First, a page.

February 14: Smollett reassures viewers on Good Morning America that his story is true after unsubstantiated reports begin surfacing that he may have orchestrated the incident.
“I want young people, young members of the LGTBQ community, young black children to know how strong they are.” @JussieSmollett thinks people need to hear “the truth” after his attack. https://t.co/b5efiP0JCG pic.twitter.com/YGVIDMipgC
— Good Morning America (@GMA) February 14, 2019
Hours after the show, Chicago police announced that they are interviewing the two persons of interest captured on video, adding that the men, brothers in their 20s, were not suspects, but were in the “area of concern and are being questioned.” They are later identified as Nigerian brothers Olabinjo Osundairo and Abimbola Osundairo.
Meanwhile, producers of Empire say they are not writing Smollett’s character, Jamal Lyon, off of the show, FOX said in a statement.
February 15: Guglielmi tells the Chicago Tribune that the two “persons of interest” are considered potential suspects, but have not yet been charged. Less than 12 hours later, he issues a statement via Twitter that the Chicago police released both the suspects “due to new evidence,” but did not disclose what that was.
February 16: Police say the investigation “shifted” after detectives interviewed the brothers. Two law enforcement sources tell CNN that the Chicago police are investigating whether Smollett paid the two brothers to stage the attack, following undisclosed evidence that suggested that may be the case.
“We can confirm that the information received from the individuals questioned by police earlier in the Empire case has in fact shifted the trajectory of the investigation,” CPD says in a statement. “We’ve reached out to the Empire cast member’s attorney to request a follow-up interview.”
Police say they requested another interview with Smollett, whose lawyers claim the actor feels “victimized” by reports that he orchestrated his own assault, according to the Associated Press.
In a statement to CNN, Smollett’s lawyers said: “As a victim of a hate crime who has cooperated with the police investigation, Jussie Smollett is angered and devastated by recent reports that the perpetrators are individuals he is familiar with. He has now been further victimized by claims attributed to these alleged perpetrators that Jussie played a role in his own attack. Nothing is further from the truth and anyone claiming otherwise is lying.”
February 19: Cook County State’s Attorney Kim Foxx recuses herself from the case “out of an abundance of caution” because of her “familiarity with potential witnesses in the case,” according to the Chicago Sun-Times. No more information was released at the time, but Foxx later says she recused herself because she had conversations with a member of Smollett’s family after the incident was initially reported, according to the Associated Press.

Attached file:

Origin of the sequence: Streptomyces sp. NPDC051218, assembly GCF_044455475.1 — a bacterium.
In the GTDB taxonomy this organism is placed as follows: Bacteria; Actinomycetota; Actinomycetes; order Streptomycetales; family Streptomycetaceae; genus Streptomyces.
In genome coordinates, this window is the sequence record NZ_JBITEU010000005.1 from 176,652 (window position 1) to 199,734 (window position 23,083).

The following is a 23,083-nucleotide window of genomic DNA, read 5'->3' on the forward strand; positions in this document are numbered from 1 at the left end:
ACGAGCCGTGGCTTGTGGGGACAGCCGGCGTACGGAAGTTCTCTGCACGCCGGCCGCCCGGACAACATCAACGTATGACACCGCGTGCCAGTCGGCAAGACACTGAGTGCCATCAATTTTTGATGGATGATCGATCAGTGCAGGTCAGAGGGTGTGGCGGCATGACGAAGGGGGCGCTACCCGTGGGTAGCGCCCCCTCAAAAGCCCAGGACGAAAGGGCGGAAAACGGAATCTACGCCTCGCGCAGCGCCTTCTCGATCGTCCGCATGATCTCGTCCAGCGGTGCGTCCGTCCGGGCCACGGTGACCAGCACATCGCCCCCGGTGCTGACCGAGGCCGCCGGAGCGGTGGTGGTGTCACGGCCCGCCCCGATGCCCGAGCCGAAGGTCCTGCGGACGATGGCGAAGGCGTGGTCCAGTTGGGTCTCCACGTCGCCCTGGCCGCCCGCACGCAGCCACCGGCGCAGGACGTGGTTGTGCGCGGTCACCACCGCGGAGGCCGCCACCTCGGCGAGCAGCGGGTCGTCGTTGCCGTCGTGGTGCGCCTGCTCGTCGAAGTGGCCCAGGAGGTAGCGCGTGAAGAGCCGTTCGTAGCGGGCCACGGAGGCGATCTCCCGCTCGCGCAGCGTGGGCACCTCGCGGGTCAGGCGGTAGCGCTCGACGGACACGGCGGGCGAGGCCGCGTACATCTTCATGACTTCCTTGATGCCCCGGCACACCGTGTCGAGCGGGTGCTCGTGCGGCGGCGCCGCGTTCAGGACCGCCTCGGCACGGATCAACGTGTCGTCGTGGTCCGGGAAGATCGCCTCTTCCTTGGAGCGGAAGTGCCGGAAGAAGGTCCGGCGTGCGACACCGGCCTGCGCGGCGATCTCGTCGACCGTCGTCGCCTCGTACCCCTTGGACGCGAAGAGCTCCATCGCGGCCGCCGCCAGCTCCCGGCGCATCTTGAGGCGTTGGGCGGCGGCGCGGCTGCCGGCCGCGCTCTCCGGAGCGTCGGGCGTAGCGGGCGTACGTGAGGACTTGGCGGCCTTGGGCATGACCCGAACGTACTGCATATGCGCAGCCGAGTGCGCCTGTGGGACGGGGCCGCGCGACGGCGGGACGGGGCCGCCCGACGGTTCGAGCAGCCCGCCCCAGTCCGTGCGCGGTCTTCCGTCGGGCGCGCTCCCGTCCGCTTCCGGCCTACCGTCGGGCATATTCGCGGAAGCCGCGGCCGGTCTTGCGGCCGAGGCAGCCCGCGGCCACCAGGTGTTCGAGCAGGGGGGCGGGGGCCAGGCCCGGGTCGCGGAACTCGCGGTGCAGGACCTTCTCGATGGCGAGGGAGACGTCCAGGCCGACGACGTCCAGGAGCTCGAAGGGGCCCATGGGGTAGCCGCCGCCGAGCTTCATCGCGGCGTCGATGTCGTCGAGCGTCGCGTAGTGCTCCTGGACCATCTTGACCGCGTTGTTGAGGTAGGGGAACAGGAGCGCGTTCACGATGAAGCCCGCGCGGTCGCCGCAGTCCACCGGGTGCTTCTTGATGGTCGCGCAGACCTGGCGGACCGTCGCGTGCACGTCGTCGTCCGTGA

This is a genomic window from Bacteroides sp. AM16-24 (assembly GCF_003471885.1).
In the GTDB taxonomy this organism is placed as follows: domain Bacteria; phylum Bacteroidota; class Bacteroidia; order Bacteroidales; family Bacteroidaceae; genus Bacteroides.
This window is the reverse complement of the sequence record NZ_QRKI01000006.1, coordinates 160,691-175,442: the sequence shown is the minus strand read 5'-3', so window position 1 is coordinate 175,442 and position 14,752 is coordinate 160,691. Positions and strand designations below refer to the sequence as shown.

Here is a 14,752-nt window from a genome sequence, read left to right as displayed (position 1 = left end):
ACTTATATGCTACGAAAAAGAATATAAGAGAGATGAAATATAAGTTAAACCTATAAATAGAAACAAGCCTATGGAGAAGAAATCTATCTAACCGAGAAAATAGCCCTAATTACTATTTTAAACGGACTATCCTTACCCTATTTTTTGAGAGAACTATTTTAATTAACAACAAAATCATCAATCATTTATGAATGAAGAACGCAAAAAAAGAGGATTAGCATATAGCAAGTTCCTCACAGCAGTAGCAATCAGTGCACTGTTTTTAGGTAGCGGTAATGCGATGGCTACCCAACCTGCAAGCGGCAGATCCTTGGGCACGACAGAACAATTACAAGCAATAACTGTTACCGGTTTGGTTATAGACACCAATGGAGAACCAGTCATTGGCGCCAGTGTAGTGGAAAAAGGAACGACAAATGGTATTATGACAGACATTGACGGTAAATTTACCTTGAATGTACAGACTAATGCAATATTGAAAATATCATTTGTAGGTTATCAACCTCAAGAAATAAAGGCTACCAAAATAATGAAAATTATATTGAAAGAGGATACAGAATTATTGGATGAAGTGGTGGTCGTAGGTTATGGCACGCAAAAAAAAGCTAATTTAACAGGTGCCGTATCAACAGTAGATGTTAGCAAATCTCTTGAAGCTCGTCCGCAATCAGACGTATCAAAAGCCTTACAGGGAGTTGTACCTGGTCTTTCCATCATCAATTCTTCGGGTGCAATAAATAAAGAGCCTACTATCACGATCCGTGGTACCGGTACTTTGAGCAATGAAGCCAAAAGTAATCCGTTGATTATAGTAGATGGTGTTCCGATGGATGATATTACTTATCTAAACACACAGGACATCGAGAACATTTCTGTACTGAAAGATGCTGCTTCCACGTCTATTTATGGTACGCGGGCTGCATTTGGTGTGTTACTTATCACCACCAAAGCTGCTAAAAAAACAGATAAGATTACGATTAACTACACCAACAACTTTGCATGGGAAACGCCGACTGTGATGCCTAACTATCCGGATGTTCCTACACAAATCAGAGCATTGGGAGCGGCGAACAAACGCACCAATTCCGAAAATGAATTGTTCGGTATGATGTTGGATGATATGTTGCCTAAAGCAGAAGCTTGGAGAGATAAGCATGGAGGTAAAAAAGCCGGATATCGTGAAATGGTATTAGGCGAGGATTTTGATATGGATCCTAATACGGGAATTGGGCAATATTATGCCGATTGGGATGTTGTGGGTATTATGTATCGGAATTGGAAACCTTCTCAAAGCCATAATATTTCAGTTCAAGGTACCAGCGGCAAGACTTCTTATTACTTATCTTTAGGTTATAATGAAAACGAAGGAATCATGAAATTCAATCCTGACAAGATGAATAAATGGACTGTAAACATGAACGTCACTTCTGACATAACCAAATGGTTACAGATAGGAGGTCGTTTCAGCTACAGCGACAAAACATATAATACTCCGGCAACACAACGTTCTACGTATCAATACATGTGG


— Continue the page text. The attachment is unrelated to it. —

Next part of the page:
Sources tell Deadline that Empire has decided to slash Smollett’s upcoming scenes in the show.
Two of Smollett’s siblings, Jurnee Smollett-Bell and Jocqui Smollett, post a quote attributed to Malcolm X on Instagram that seems to put the blame on the media.
“This is the media, the irresponsible media,” the post reads. “It will make the criminal look like he’s the victim and make the victim look like he’s the criminal. If you aren’t careful, the media will have you hating the people who are being oppressed and loving the people who are doing the oppressing.”
February 20: Guglielmi tweets that Cook County has filed felony criminal charges against Smollett for disorderly conduct and filing a false police report. Police also say that the two brothers who were originally questioned about the attack will testify before a grand jury.
Meanwhile, 20th Century Fox TV and Fox Entertainment tell Deadline, “Jussie Smollett continues to be a consummate professional on set and as we have previously stated, he is not being written out of the show.”
February 21: Guglielmi tweets that Smollett is under arrest and in custody of detectives after he was charged with one count of felony disorderly conduct for filing a false police report. His bail hearing is set for later today.
Chicago police accused Smollett of staging the attack because “he was dissatisfied with his salary” on Empire.
“Smollett took advantage of the pain and anger of racism to promote his career,” Chicago police Supt. Eddie Johnson said. “This publicity stunt was a scar that Chicago didn’t earn, and certainly didn’t deserve.”
In a statement obtained by MTV News, 20th Century Fox and Fox Entertainment said: “We understand the seriousness of this matter and we respect the legal process. We are evaluating the situation and we are considering our options.”